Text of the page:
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A parched Syria turned to war, scholar says; Egypt may be next

A parched Syria turned to war, scholar says; Egypt may be next | Meagan's Geoography 400 | Scoop.it
Prof. Arnon Sofer sets out the link between drought, Assad’s civil war, and the wider strains in the Middle East; Jordan and Gaza are also in deep trouble, he warns

Via Seth Dixon
Meagan Harpin's insight:

In this article Professor Arnon Sofer begins to make the link between the conflicts in Syria and all other middle eastern countries with high birth rate and drought. Over the last 60 years the middle easts population has doubled but their water supply has not in fact it is 85% desert and Turkey has siezed much of the water that flowed into Syria. Many people have begun digging illegal water wells pushing the water table even lower and civil wars throughout Syria have broken out in the areas hit hardest by drought. 

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Nathan Chasse's curator insight, April 1, 2014 11:25 AM

The article explains how population growth, climate change, drought, and water shortages could have contributed to the rise of war in Syria. This is an interesting interpretation, one which certainly could have been a contributing factor, but not all the Arab Spring can be attributed to water shortages so it is not a direct cause. The water shortages in Syria and a lack of government response certainly could have fanned flames which already existed due to an oppressive regime and regional conflicts. Climate change gets a lot of attention for the potential damage it could do to the environment, but I had not given much thought to the conflicts it could cause between nations and peoples.

Jess Deady's curator insight, May 4, 2014 3:22 PM

Egypt may be the next country to be in deep trouble. With so many militant attacks coming out of Egypt to being with there is no surprise that the Middle East thinks it will be next on the list.

Pamela Hills's curator insight, July 18, 2014 8:37 AM

 A world at war and hot spots are growing with people caught in middle <3

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Pink Lakes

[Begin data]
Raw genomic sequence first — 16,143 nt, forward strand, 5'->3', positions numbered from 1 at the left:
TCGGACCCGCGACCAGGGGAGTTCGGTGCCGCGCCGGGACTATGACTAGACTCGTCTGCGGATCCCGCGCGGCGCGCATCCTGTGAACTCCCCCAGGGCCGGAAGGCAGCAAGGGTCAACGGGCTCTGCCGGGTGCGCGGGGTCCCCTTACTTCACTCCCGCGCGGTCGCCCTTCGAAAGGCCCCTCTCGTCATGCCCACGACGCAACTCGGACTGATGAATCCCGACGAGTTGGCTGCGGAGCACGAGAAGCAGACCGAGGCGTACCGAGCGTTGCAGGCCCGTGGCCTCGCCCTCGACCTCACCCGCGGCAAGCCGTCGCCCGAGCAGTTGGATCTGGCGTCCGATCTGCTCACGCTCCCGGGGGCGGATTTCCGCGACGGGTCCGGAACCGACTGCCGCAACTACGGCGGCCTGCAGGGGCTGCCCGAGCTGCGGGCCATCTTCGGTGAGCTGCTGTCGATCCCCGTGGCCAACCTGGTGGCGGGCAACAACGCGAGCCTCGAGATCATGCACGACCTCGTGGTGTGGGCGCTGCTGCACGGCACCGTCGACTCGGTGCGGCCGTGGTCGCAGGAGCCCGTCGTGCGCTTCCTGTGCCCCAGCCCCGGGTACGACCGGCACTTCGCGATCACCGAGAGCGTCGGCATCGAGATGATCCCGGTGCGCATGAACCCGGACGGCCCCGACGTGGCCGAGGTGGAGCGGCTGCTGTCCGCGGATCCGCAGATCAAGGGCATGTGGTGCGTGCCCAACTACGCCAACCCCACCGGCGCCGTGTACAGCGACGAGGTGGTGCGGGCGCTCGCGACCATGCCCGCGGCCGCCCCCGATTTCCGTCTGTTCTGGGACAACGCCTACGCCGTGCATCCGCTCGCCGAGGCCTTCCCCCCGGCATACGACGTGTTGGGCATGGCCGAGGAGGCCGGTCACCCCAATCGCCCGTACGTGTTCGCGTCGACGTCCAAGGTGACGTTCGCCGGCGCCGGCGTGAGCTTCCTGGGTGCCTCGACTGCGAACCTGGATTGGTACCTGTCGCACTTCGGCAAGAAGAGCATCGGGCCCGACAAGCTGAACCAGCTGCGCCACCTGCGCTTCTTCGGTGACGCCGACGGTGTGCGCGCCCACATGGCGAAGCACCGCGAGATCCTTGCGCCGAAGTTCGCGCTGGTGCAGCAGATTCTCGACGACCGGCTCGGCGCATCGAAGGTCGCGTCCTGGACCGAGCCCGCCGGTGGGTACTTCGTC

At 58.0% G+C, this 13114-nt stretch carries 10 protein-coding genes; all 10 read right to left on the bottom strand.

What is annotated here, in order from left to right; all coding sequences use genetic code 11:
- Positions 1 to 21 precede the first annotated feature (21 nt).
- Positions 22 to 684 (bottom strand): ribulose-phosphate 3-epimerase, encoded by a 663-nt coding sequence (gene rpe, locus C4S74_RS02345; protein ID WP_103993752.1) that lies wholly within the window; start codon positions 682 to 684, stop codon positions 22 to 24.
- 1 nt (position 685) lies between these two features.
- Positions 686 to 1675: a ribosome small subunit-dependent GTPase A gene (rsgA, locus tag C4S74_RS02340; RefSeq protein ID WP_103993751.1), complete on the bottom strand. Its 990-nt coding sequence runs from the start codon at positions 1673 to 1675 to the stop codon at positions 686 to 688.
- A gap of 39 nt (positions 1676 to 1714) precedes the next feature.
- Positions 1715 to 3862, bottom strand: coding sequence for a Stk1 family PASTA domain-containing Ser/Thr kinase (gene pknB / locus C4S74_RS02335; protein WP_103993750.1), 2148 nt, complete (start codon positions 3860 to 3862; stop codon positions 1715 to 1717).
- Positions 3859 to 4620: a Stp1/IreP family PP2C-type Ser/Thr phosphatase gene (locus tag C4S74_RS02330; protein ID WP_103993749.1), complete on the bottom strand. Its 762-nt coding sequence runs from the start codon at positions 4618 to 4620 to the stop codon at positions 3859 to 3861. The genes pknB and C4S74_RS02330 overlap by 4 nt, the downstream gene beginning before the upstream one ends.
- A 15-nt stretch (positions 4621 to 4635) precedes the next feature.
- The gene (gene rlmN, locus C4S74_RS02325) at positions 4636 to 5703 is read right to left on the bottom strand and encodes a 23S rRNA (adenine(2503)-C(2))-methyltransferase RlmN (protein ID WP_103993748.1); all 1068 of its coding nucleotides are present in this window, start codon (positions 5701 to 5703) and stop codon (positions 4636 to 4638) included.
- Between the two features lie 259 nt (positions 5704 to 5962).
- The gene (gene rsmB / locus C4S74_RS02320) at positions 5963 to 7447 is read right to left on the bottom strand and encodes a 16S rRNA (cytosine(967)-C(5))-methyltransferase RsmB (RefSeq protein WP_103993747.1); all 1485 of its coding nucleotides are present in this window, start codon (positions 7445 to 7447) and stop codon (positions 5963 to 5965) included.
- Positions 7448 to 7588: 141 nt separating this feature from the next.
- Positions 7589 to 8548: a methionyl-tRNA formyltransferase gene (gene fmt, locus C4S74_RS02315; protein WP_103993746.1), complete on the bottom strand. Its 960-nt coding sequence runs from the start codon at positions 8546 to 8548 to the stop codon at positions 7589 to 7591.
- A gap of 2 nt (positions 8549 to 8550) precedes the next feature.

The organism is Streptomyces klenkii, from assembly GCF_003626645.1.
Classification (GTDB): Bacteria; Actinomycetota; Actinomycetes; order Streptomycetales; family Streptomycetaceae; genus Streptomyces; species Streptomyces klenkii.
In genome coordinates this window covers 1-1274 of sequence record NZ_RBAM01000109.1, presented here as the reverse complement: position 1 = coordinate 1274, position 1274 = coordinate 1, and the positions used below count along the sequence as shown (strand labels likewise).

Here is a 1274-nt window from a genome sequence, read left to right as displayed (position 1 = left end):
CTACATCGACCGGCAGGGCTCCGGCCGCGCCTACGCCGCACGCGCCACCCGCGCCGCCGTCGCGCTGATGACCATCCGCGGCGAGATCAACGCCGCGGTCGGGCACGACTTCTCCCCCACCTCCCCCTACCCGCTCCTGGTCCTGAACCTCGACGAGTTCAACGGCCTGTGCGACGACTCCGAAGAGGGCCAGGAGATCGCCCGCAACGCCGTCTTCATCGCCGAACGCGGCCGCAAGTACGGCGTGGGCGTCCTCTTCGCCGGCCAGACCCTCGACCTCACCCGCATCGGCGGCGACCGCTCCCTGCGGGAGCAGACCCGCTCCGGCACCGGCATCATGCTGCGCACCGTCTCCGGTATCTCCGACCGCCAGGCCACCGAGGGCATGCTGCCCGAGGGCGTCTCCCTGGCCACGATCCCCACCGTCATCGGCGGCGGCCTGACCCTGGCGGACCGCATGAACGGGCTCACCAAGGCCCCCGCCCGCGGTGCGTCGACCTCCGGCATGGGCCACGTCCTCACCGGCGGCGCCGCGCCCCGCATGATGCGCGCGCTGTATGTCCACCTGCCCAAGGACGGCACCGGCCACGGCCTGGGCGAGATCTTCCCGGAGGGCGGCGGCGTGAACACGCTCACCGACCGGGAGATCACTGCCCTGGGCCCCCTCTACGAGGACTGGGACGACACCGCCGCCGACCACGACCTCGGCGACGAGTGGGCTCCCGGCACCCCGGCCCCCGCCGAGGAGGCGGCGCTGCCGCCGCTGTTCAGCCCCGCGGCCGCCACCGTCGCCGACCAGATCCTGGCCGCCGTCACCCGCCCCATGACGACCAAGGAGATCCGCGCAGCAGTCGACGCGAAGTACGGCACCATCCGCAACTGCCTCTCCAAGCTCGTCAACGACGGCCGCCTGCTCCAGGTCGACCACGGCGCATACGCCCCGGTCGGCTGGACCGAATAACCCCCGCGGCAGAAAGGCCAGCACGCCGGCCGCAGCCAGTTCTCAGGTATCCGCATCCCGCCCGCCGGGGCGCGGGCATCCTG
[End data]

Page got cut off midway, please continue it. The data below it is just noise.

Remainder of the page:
Pink Lakes | Meagan's Geoography 400 | Scoop.it
Photo by Jean Paul Ferrero/Ardea/Caters News (via Exposing the Truth   Lake Hillier is a pink-coloured lake on Middle Island in Western Australia. Middle island is the largest of the islands a...

Via Seth Dixon
Meagan Harpin's insight:

This amazing pink lake is located on Middle Island in Western Australia. It is rimmed with white salt and surrounded by a forest of dark green. The reason for the coloring of the lake are still a mystery. I would love to travel to see this amazing lake this is absolutley incredible!   

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Hector Alonzo's curator insight, December 15, 2014 11:44 PM

The pink lake, Lake Hillier,  located in Western Australia is stunning. The aerial view of the lake makes the lake seem unreal that is was is fascinating. What gives the lake its pink color is a mystery, but it may be from bacteria, but it shows how some places in the world are affected differently than others and it produces remarkable results.

Nicole Kearsch's curator insight, December 17, 2014 1:48 AM

Now this is bizarre.  A pink lake and no one is really sure as to why it is pink.  It is not on the top of my list of places to go swimming, that is for sure.  Although scientists don't seem too concerned about the safety of the lake for people but are curious as to what is causing the lake to be pink.  Thoughts on algea and bacteria levels or the amount of salt are included in the potential reasoning for the pink color.  Even on google earth you can see that the lake is in fact pink.  Even when scientists come to a conclusion as to what is causing the pink colored lake, as far as it isn't causing any environmental issues, I think that the lake should be left pink as a type of wonder of the world attraction for people to see.